32.11. Consequently, Evett and Williams concluded: "The original decision to adopt a standard of 16 points at New Scotland Yard was clearly based on incomplete and misleading information."8
England and Wales: evidence other than in accordance with 16-point standard
32.12. As noted in paragraph 7, the 16-point standard was not universally insisted upon in English legal practice and Mr Leadbetter confirmed that there were instances in which evidence was led in English courts where 16 points had not been found. He gave an example of one case in which he had been involved where he gave evidence of identity based on only eight points.9
32.13. In that regard reference may also be made to the discussion of the Court of Appeal decision in R v Buckley in April 1999 upholding a conviction where the fingerprint evidence was based on nine matching ridge characteristics.10
The 16-point standard in Scottish practice
32.14. In 1997 the 16-point standard was the basis of legal practice in Scotland.
32.15. Mr MacPherson's evidence suggests that practice at SCRO mirrored that in England and Wales with the application of the two ten (or '10 and 10') rule, the 'dire and crucial' exception and 'strong suspicion' letters where there were between 10 and 15 points.11 The threshold of ten for 'strong suspicion' (as opposed to eight) is discussed later in the context of 'eliminations'.
32.16. That may, however, be an oversimplification.
32.18. In the 1998 letter, written by Mr Mackenzie, it was stated that there had never been a problem for SCRO adhering to the two ten rule, but Mrs Tierney (who started work in SCRO in 2000) told the Inquiry that she was told that it was not the practice to use the two ten rule routinely. She was told to mark any identification having 10 to 15 characteristics with an asterisk and often had casework returned by a verifying expert who would state they had in fact found 16 characteristics. This prevailed until 2004 when, as the training manager, she put forward a paper to Mr Ewan Innes, then Head of SFS, detailing the actual requirements of the 1953 standard and recommending that the practice of asterisking identifications with less than 16 characteristics cease. This was supported by Mr Innes and the practice was subsequently changed.14
32.19. Mr Pattison made enquiries and found that 'dire and crucial' was not a term used by either COPFS15 or the police.16 Neither Mr Mackenzie nor Mr Dunbar could give any specific example of a case in which it had been applied in Scotland.17 That is consistent with correspondence in 1994 in which SCRO plainly stated that its experts would not give evidence in court where fewer than 16 points were found, not even in a case where the procurator fiscal was showing interest in such evidence.18 Mrs Tierney spoke of one case reported to the procurator fiscal with less than 16 points when she worked in SCRO,19 which would be after May 2000.20
32.20. To complete the survey of practice in Scotland, it is necessary to note that SCRO examiners also spoke of 'eliminating' a mark as having been made by a specific individual, an 'elimination' being a finding that could be made on less than 16 points.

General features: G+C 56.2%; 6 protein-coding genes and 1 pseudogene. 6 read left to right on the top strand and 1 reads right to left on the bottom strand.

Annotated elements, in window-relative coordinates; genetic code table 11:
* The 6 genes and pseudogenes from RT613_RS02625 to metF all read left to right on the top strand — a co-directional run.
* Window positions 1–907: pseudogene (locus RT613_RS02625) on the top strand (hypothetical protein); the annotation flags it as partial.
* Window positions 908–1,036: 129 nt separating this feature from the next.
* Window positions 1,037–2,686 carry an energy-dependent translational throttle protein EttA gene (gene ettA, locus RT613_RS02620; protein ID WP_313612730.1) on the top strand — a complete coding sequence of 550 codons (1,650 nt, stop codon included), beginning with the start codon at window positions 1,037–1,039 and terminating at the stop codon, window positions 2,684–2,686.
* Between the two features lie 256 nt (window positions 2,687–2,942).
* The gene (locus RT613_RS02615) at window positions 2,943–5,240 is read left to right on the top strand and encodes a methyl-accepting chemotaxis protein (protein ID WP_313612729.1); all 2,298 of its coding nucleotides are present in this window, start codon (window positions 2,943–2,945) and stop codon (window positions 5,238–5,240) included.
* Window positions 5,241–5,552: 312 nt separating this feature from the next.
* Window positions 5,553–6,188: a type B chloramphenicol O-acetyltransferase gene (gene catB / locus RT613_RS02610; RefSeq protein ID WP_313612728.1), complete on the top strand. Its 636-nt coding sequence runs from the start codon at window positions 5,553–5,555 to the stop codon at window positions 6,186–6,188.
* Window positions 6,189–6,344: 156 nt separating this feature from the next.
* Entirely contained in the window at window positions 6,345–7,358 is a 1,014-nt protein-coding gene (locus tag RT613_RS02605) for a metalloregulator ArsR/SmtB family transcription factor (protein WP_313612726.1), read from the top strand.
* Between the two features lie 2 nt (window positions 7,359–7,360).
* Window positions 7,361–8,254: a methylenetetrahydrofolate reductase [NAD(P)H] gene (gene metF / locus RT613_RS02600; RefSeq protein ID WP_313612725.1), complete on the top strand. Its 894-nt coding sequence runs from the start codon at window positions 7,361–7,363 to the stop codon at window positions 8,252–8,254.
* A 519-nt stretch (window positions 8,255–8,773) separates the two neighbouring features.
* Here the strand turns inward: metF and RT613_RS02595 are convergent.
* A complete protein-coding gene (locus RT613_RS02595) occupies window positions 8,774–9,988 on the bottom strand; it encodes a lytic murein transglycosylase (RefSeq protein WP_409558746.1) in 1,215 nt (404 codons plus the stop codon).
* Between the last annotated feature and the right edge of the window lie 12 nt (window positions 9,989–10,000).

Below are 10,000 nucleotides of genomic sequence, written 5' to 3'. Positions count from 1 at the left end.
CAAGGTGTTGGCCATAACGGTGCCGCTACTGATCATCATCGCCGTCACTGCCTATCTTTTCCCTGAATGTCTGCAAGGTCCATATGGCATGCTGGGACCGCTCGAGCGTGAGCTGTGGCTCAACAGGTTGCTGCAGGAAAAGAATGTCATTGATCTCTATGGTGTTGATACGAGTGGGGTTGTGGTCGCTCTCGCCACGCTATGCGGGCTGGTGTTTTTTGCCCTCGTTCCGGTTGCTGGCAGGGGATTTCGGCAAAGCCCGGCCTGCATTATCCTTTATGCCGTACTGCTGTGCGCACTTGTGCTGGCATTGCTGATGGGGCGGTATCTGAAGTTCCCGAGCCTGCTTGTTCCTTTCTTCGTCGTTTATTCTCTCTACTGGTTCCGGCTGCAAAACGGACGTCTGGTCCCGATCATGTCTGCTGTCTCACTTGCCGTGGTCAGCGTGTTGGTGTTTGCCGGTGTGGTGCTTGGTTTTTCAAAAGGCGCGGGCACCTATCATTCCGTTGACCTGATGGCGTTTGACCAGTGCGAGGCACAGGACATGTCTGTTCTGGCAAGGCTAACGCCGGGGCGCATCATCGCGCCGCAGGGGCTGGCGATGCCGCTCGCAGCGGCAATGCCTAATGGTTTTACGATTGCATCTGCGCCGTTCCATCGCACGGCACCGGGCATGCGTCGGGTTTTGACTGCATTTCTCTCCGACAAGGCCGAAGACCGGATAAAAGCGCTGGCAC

The detail of the 16-point rule
32.21. The Inquiry heard evidence of some variations in practice as to the details of the 16-point standard.
The definition of a characteristic
32.22. The 16-point standard operated relative to second level detail.21
32.23. The HMICS report recorded a lack of consistency worldwide on the description of characteristics that could affect the application of this standard. Thus, some practitioners might characterise the same feature as either (a) a short ridge (either end being a ridge ending and hence counting as two points) or (b) an island (one point).22
32.24. SCRO witnesses explained that examiners were taught that there were essentially two characteristics, bifurcations and ridge endings, with various permutations such as lakes, and islands or independent ridges.23 Mr MacPherson told the Inquiry in his oral evidence that SCRO counted some features such as a lake or island as two characteristics whereas he understood that they would count as one in England and Wales.24 Mr Geddes said that he did not know of a difference between Scotland and England until the Inquiry, though he was aware of the Netherlands regarding two features as one point.25
32.25. Mr Sheppard was asked about any difference in English practice and his reply was that a lake and an island each ordinarily counted as one characteristic but each could be counted as two if necessary to complete 16 points.26
32.26. The Evett and Williams report stated that at one time the standard for identification was "that mark and print should exhibit at least 12 points (characteristics, or minutiae) of agreement, and, of course, no points of disagreement)." (Emphasis added). Evett and Williams then explained that the standard was raised to 16. The inference to be drawn from the Evett and Williams report would appear to be that a 'point of disagreement' would be fatal.27
32.27. Notably, the formulation of the 16-point standard in the notes of the Home Office meeting in 1953 contains no explicit reference to points of disagreement or differences (explained or unexplained) but Mr Sheppard gave this fuller formulation of the rule:
"the common practice and the common application of rules, although not written down rules, is that to provide evidence in a court of law you must provide 16 ridge characteristics in coincident sequence with none in disagreement."28
32.28. At one level this formulation was agreed by the SCRO fingerprint examiners, including Mr MacPherson.29 Mr Dunbar indicated that for an officer to be satisfied in relation to any comparison, "there must be no areas of disagreement that cannot be explained."30 Mr Geddes said: "It is when the ridge characteristics fall in sequence and agreement, with none in disagreement, that I know I have an identification."31